I’m jealous. The incredibly picturesque town of Rülzheim was once controlled by the Teutonic Knights.
No, I’m NOT jealous because I’m not a Teutonic Knight. I’m jealous because Rülzheim in the sweet Palatinate is so pretty, I want it to be all mine — just like it was theirs.
Megalomaniacal feelings aside, I would be willing to share Rülzheim with you — you can visit anytime you want. ;-)
— Top Areas Of Interest
But, if you want to have a go at the annual Corn Maze you can only do it from mid-July through late September (Wednesday-Sunday 2pm-8pm). Otherwise, you’re pretty much good to go any other time of the year.
St. Diehardt’s church, called the Dieterskirchel, has been a place of pilgrimage for centuries. You see, St. Diehardt (or Theodard Maastricht as he was known before becoming a saint) was murdered here on September 10, 670.
The Dieterskirchel is only a small chapel compared to Rülzheim’s other churches. The spot where you’ll find the 18th century St. Gertrude Church has had a church here since the mid-10th century.
St. Maurice has also been here for hundreds of years, its west tower was built in 1498. Amazing that even that remained standing after the Thirty Years’ War, which destroyed the rest of the church.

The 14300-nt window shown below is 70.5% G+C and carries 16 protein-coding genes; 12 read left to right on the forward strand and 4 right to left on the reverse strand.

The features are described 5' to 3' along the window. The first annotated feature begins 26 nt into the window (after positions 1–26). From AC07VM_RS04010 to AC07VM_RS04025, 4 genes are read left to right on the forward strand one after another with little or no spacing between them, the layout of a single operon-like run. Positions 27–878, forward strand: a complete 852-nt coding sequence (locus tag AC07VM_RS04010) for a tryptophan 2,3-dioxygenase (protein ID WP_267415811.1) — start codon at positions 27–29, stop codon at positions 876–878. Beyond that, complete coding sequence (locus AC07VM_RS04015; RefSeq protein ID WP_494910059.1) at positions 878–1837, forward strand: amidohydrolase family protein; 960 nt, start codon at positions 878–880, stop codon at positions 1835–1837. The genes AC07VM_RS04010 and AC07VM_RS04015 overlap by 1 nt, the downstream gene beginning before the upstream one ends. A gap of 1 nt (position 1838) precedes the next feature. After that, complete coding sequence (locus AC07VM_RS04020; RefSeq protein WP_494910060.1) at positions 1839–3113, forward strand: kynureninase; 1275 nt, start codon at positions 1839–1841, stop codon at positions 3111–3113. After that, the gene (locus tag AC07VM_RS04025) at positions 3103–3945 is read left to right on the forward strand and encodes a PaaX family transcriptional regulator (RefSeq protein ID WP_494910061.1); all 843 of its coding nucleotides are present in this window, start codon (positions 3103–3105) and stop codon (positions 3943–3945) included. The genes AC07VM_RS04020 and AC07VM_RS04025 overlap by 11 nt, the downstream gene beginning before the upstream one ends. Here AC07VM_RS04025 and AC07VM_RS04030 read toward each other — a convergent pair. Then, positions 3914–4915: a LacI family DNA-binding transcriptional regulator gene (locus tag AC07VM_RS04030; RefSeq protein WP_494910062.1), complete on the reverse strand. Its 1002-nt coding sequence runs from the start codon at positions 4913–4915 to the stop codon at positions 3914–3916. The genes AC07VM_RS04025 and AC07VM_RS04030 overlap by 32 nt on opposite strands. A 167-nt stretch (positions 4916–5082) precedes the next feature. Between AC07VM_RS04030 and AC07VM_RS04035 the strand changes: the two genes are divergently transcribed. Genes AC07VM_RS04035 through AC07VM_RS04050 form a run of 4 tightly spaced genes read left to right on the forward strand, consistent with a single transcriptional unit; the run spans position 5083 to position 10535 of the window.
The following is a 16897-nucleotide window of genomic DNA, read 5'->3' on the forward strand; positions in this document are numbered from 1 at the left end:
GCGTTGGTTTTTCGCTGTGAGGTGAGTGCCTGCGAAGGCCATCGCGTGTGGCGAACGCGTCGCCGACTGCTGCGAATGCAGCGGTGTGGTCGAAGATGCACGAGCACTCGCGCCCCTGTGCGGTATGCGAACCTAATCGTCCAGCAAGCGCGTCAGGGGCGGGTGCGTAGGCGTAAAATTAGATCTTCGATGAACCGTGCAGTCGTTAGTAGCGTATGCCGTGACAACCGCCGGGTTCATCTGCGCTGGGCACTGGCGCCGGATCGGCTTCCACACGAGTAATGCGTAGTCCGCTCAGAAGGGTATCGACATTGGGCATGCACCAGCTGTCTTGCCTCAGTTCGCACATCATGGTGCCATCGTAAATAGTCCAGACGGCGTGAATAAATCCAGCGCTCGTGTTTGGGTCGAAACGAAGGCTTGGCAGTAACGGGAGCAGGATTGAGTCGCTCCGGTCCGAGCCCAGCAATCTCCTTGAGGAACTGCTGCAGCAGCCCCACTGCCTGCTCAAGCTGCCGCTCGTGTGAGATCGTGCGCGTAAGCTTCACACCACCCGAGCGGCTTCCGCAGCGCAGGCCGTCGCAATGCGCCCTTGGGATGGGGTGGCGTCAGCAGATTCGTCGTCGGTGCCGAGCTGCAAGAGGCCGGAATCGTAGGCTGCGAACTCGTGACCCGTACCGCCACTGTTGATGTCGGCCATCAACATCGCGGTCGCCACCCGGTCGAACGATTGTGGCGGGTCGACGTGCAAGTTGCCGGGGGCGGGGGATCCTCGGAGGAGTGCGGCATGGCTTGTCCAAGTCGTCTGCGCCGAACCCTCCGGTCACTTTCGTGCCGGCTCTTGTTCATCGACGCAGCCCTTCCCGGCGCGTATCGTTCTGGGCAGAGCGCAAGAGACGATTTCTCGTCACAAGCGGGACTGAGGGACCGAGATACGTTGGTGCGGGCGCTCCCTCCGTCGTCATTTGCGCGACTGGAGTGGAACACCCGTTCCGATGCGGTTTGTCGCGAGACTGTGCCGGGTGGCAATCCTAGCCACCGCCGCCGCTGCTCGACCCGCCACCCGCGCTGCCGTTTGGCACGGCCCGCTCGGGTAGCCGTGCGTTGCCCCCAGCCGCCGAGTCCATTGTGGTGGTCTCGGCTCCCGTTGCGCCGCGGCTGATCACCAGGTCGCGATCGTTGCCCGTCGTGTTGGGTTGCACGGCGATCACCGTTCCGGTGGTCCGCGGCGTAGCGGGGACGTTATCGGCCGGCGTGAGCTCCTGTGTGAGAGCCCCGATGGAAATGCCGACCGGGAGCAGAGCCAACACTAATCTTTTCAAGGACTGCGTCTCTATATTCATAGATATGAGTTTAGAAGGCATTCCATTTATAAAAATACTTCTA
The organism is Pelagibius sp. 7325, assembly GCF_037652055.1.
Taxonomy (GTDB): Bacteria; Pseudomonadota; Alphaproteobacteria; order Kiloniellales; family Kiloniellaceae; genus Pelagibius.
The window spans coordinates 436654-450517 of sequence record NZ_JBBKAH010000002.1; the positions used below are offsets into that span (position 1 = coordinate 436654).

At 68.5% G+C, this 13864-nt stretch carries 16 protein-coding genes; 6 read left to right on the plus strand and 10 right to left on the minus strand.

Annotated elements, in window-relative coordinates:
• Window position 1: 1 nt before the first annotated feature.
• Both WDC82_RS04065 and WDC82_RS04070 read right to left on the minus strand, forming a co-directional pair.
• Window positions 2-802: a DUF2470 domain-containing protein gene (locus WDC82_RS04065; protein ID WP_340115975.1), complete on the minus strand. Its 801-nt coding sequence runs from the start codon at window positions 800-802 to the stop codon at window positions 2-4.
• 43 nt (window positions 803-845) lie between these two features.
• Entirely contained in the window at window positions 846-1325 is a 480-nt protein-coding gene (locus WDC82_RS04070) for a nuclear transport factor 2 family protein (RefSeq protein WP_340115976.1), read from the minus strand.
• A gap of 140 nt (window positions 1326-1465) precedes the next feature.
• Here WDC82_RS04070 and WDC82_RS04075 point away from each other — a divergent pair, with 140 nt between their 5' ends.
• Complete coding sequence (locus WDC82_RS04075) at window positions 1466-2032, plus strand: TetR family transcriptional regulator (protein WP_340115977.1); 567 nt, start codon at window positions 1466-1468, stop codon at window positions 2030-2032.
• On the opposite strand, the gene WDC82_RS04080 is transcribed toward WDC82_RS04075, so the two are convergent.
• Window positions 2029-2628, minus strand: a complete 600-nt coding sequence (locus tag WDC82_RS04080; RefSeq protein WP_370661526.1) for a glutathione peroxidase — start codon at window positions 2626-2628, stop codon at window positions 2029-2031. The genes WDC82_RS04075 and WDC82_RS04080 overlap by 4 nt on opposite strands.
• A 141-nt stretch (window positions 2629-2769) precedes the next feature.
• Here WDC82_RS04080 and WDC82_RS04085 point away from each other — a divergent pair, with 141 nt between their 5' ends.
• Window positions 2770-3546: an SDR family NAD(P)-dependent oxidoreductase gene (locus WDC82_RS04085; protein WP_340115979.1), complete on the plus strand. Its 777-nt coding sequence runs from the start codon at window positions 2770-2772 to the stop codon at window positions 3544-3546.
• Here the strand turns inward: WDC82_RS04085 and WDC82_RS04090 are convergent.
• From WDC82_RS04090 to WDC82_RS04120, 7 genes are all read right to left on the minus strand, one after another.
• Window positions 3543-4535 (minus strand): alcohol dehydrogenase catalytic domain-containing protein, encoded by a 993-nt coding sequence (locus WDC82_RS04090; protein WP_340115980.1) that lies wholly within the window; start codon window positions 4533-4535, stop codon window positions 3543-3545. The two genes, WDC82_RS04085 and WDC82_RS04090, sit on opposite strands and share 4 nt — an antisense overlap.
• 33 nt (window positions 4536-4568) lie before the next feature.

Are you starting to see why I like Rülzheim so much?
There’s a Heritage Museum here, in case you’d like to learn more about the town from its Neolithic beginnings, to its location on the Roman Road, right up to days of its famous saintly resident, the Teutonic Knight days, and the more modern times.
Some of its history isn’t all that bright & cheery. Rülzheim once had one of the largest Jewish communities in the region; and its 19th century synagogue was destroyed on Kristallnacht in November 1938.
You can still see the former synagogue (which is now a cultural event center), as well as the 49-acre Jewish cemetery (you need to call ahead for a visit), and a Jewish slaughterhouse.
History isn’t all there is in Rülzheim. The Moby Dick Water Park is around for a splashing good time, and there are a number of Nordic Walking routes.
Hmm, I’m pretty sure the Teutonic Knights didn’t have those when Rülzheim was theirs — but it does now that its mine. Muuaa-ha-ha-ha-ha (sorry, I’m still working on my evil laugh ;-).